Saturday, 7 p.m. Though neither of us yet knows, ineluctable forces are already moving young Anthony and me toward our terrifying rendezvous. I have baptisms after the Spanish language Mass. Gregorio has lit the large Paschal Candle, which stands on its impressive, sculpted stand near the font. Four or five families, not all that many for us, are attending Mass in preparation for the sacrament.
8:15. Mass has cleared, and Gregorio, who serves as Master of Ceremonies, begins instructing the families on the responsibility of baptizing their children. He does this with some relish, because the previous pastor did it. With my limited Spanish skills, I neglect this. I’m ready to begin, but don’t interrupt. Instead I admire the outfits of the children. A newborn baby sports what may be the loveliest baptismal dress I’ve seen. It’s cream colored, with lots of lace. She wears a matching bonnet. Two boys, who are almost school age, wear little white tuxedoes, with embossed images of Our Lady of Guadalupe on their backs. Mexican and Guatemalan really know how to dress for sacraments. Anthony, a toddler, is wrapped in a white blanket, wearing white underwear beneath it, which I fail to notice. Our last chance to avert calamity passes.
8:30. I am working my way through the blessing of the waters, which seems particularly long in Spanish, though it’s the same text. We are ready for the baptisms. Our Mexican brothers and sisters have a lovely tradition here as well. Each family purchases a little kit, containing an ornate baptismal candle, a white rosary, white prayer book and decorated conch shell, which is used for the baptism. All of this will be blessed afterwards. We bless everything.
Suddenly, Anthony’s mother removes his blanket. He’s in white underwear, wearing a little silken wife-beater. Gregorio says to me, in Spanish, “He’s first; you’re immersing him.”
I’ve never immersed anyone. I don’t even know if you can immerse a toddler, though I faintly remember seeing some video, about babies learning to swim. I can’t possibly immerse Anthony. What does that even mean? Do I put him in the water, which is almost as deep as he is high, stand him up and pour water on him? Or do they mean that I literally put his head under the water? I don’t know what these people want or expect. If only someone had said something before we began.
I’m at that terribly awkward point where I understand much more Spanish than I can produce. “No puedo.” It’s not much by way of explaining myself, but at least I’ve managed to demure.
I repeat, rather pathetically I think. “O no! No puedo.”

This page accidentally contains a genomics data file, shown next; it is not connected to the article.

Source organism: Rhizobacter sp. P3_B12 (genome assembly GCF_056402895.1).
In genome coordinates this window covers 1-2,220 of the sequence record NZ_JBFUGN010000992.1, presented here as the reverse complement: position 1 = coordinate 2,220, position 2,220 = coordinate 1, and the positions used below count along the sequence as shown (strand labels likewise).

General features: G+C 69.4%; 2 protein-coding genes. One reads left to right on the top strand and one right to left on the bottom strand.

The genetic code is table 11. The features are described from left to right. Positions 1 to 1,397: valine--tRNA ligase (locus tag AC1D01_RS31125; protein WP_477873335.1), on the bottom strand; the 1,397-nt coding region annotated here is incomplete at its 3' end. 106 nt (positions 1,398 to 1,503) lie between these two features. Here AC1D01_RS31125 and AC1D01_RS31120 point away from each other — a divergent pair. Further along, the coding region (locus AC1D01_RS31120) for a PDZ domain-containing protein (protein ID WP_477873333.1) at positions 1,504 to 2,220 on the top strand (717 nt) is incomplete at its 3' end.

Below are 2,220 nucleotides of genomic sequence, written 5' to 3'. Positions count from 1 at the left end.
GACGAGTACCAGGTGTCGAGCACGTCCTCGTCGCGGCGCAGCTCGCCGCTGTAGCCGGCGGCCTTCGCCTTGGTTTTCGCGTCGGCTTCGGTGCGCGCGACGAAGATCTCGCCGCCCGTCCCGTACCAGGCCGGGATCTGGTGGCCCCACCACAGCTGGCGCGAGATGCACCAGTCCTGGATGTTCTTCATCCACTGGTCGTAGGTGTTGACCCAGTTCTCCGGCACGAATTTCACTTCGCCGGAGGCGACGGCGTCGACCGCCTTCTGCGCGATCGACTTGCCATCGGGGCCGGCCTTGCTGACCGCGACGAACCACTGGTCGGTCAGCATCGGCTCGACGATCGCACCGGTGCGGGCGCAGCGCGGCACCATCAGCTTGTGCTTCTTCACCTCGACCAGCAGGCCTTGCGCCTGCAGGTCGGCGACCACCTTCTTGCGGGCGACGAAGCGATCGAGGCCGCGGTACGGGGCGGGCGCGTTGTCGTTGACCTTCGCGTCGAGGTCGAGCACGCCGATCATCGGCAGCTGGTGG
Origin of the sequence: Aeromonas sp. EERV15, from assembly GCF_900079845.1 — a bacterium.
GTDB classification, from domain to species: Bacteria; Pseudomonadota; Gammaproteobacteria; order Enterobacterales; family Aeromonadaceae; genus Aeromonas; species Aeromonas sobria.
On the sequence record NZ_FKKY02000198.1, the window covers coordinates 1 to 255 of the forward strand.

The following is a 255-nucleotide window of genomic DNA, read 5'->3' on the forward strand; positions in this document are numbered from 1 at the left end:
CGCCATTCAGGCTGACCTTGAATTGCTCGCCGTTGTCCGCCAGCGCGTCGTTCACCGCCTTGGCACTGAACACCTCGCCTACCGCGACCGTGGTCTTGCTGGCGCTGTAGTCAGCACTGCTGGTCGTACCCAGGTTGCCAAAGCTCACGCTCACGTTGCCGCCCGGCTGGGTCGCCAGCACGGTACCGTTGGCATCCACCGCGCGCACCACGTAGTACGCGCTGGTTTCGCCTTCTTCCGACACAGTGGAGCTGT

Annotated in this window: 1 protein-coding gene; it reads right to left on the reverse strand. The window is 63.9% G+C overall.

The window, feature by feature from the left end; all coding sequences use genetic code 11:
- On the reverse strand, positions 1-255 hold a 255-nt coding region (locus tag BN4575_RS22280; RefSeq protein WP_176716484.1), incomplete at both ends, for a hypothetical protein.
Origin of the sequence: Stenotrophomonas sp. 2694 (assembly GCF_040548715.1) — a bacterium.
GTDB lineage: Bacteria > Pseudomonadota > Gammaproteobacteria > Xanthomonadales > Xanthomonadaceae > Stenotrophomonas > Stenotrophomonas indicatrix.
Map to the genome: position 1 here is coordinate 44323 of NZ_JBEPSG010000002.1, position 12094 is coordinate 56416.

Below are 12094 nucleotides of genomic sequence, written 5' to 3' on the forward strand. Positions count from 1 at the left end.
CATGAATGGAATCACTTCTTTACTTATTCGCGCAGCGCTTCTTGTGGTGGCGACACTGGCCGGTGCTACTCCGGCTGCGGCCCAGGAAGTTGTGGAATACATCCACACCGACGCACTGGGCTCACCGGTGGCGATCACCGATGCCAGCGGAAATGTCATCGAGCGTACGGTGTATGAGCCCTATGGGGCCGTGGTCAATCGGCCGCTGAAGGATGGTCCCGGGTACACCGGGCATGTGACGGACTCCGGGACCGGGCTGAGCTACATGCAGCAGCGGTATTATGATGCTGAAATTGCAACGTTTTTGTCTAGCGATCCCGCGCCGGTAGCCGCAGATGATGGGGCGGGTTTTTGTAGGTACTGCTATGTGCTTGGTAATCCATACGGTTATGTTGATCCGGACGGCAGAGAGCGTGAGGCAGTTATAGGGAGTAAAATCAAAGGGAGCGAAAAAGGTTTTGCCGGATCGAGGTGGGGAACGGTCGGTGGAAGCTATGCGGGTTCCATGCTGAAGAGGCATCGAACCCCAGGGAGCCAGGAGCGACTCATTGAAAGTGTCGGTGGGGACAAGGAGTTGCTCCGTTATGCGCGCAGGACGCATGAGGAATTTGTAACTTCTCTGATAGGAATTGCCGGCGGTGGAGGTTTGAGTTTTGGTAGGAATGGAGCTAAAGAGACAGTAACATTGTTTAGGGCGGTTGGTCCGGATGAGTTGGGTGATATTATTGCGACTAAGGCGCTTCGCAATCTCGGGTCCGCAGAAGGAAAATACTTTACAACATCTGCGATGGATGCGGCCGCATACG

Gregorio explains that everything is ready, that the font has been heated for this, as though that were my concern rather than the inadvertent death of a child. There is one more desperate, “No, no puedo,” followed by a firm, “Si, Padre.”
I grab poor Anthony by his arm pits. He seems okay with this. No one has briefed him either on what to expect. I stick all of him, feet first, under the water, praying desperately that he will close his mouth. Up he comes, for the first time. Not a sound. Has he drowned that quickly? Down he goes again, in the name of the Son. This time he comes up howling. I have to hand it to the little fellow. He is a survivor. I feel like howling myself, in terror, but we still have the Holy Spirit to go.
I hand the dripping Anthony back, into his mother’s blanket. The whole thing has happened so quickly, I don’t know if they are pleased or appalled. They step away, and I baptize the second child, this one with a conch shell, but by the wrong name. The baby’s father, very tolerantly I think, points out that they want their son to be named Pedro, not Pablo. What to do? I have a degree in liturgy, but degrees don’t move with dispatch. I offer a rapid “perdoname” and re-baptize him Pedro.
Baptism is our sacramental acceptance of death. It’s a lot of other things, like entrance into the church and our adoption as children of God, but all of that is wrapped around the fundamental fact that we are destined to die and that there are only two ways to face death: as dread or dear. Life is all about choosing between the two.
We aren’t absolutely sure why Jesus sought baptism by John. Certainly not in repentance for sin, however much he identified with John’s apocalyptic call. We know that the baptism of Jesus stands at the beginning of his public ministry, the mission, which he accepted from his Father:
His vocation leads to his death. In going down into the waters, Jesus opens himself to death as something dear.
The baptism of Jesus did not remove the dread of death, then or later, but, like his death on the cross, it expresses a willingness “to love his own unto the end,” into the very depths of death itself (Jn 13:1). Jesus enters the waters, “he who ‘for a little while’ was made ‘lower than the angels,’ that by the grace of God he might taste death for everyone” (Heb 2:9).
Like that of Jesus, our baptisms are distant in time from our deaths, but, like his, the sacrament expresses a willingness to embrace death as something dear. Dear because it closes a life that must have a terminus and that should have a point. Dear because in surrendering to death we embrace the mystery from which we come. Dear because in death we open ourselves to depths deeper than we can sound.
Anthony may be old enough to remember—forever I fear—the terror of his baptism. For most of us, the moment brings no such fright. That comes later in life, when waves we cannot stay wash over us. Then we face the terror of the unknown, of that which calls all of our projects and presumptions into question. That’s why other sacraments exist, as resounding echoes of baptism, so that we might consciously imitate Christ, so that, in the light of resurrection, we might embrace even dreadful death as something dear.
Isaiah 55: 1-11 1 John 5: 1-9 Mark 1: 7-11